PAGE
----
Prime Minister Lee Nak-yon said Thursday that Japan had granted its first approval for exporting extreme ultraviolet photoresists to Korea a day earlier. EUV photoresists are one of the three materials that Japan restricted for export from July 4. It is a key material for Samsung’s chipmaking foundry business.
“The government will continue to beef up its diplomatic efforts to restore from Japan’s economic attack,” he said during a related ministers’ meeting that had gathered to discuss the details of Japan’s new export regulations to take effect from Aug. 28.
But Japan did not specifically designate additional materials for export restriction, other than three items it announced on July 1, Lee added.
Domestic industries viewed that Japan’s approval of the high-tech material export to South Korea in 34 days was intended to avoid criticisms from the international community, which have been mounting toward Japan after it introduced a new four-group classification system for its entrusted trade partners on Wednesday.
Based on the new classification announced by Japan’s Trade Ministry, Korea will be put to Group B from Aug. 28, which comprises countries that come under certain export control regimes that Tokyo must approve. For Group B countries, it can take up to 90 days for Japanese authorities to review export approval, whereas Group A countries enjoy trade benefits such as fast-track export clearance.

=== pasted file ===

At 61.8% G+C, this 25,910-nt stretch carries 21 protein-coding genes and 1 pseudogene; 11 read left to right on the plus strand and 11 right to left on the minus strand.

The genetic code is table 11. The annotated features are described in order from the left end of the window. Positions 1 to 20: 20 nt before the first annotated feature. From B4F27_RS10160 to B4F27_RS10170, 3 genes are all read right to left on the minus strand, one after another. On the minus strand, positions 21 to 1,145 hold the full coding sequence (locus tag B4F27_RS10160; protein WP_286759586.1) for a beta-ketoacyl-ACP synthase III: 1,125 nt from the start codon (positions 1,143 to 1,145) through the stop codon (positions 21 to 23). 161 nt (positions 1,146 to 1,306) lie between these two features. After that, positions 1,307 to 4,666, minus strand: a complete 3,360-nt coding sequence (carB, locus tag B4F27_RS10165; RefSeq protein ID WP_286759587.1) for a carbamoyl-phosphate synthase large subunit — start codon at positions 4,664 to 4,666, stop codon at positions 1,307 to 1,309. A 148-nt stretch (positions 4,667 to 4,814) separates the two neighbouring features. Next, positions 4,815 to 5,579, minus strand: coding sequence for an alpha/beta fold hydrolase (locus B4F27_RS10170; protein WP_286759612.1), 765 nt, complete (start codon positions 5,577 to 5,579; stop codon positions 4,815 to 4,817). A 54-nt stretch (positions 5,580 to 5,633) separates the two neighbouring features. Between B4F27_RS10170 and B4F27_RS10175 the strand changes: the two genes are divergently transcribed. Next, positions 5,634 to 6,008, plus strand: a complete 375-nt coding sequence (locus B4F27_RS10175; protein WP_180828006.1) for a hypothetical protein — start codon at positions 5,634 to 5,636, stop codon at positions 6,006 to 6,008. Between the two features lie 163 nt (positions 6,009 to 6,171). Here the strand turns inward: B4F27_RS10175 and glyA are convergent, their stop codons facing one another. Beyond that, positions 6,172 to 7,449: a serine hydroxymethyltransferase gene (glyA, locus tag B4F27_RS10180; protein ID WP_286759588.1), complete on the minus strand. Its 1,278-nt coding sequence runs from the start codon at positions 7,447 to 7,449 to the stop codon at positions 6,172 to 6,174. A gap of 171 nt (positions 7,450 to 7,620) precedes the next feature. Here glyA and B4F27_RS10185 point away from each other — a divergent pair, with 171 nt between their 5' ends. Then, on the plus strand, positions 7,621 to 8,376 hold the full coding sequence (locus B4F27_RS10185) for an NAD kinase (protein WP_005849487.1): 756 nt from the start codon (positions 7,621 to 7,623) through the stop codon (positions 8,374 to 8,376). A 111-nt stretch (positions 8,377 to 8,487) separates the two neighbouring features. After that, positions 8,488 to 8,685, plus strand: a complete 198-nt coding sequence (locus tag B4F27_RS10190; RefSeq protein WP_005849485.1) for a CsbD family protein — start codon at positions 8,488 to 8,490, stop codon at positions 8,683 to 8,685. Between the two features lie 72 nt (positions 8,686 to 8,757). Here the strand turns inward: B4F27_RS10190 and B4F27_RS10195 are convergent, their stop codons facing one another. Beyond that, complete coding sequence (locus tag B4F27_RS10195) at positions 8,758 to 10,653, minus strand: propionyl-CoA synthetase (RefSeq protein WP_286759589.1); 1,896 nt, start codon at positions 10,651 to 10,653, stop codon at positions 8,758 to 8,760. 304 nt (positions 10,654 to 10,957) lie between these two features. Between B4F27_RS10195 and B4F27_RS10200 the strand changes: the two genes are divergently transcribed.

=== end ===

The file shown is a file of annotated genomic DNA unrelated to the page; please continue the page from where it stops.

Meanwhile, President Moon Jae-in once again denounced Japan’s export restrictions, calling for a diplomatic resolution.
|President Moon Jae-in speaks during a meeting held at Cheong Wa Dae on Thursday. (Yonhap)|
“One wonders what Japan can gain from such a unilateral and retaliatory trade measure. Even if there is a gain, it would be short-lived. It would eventually be a no-winner game with only victims including Japan itself,” he said.
Moon also criticized Japan for taking “antinomic” trade measures in an apparent retaliation over colonial era disputes with Seoul, saying that Japan has gained the most from global free trade and its economic retaliation should not come from a country that has actively argued for free trade rules for its benefit.
South Korea was the only country in Asia on Japan’s 27-member whitelist of countries, and became the first country to be removed from it.
Korean ministers related to economy, meanwhile, gathered to discuss further measures against Japan’s export restriction. Details of the meeting will be finalized and announced at a later date, the Trade Ministry explained.
By Kim Da-sol (email@example.com)